LOS ANGELES (AP) — Two lawmakers are pushing legislation to strip broad secrecy provisions from the state agency overseeing health care reforms in California that could shield from the public how hundreds of millions of dollars are spent, officials said Monday.

The bill by Republican Sen. Bill Emmerson and Democratic Sen. Mark DeSaulnier was introduced in the state Senate less than two weeks after The Associated Press reported the degree of privacy granted Covered California appears unique among states attempting to establish their own health insurance exchanges under President Barack Obama's signature law.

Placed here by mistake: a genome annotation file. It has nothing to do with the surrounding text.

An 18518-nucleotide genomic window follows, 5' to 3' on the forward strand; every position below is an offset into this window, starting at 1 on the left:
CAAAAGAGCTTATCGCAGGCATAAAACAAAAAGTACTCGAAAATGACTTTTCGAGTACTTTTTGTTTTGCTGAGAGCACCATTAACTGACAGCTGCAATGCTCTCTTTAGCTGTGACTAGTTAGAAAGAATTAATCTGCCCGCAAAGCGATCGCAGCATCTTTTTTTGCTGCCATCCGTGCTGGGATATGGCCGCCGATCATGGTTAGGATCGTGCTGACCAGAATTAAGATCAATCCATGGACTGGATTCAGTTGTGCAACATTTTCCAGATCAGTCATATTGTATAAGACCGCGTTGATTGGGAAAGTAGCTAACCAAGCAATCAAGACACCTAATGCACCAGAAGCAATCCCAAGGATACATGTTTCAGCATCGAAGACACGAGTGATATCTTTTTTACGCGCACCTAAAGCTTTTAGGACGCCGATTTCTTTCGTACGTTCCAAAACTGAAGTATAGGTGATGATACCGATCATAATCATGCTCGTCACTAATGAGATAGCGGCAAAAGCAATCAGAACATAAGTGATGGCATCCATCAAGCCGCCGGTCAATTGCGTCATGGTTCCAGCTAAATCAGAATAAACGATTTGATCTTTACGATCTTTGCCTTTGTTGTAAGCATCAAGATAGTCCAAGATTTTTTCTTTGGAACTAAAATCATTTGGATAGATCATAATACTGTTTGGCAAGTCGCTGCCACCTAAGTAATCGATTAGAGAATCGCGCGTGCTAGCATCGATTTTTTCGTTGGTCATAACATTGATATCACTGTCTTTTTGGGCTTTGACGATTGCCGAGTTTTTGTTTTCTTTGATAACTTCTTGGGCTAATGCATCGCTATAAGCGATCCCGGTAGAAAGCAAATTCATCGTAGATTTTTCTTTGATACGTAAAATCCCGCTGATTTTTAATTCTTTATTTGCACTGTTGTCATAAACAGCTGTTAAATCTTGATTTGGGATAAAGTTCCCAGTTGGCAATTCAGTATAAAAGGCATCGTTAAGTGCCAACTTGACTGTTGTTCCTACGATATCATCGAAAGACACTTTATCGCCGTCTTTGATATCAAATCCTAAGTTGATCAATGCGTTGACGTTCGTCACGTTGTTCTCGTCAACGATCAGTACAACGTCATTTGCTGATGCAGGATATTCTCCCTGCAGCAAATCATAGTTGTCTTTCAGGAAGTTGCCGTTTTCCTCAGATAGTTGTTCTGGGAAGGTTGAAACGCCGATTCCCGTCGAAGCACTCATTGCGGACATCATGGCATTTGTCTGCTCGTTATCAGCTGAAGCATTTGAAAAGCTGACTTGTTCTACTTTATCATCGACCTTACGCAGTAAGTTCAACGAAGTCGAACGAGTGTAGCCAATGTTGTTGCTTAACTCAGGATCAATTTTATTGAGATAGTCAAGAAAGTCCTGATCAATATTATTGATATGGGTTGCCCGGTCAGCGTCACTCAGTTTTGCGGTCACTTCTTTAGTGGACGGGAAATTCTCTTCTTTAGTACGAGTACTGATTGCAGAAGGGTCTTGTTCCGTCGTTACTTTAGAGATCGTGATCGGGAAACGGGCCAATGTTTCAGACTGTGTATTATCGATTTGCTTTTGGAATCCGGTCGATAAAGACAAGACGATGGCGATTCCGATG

"It should all be transparent," Emmerson said in an interview. The California agency was given authority "to do things no one else could do. There was no sunlight on it."

An AP review of the 16 other states that opted for state-run marketplaces found the California agency was given powers that are the most restrictive in what information is required to be made public, and that explicit exclusions from open-records laws might run afoul of the state constitution.

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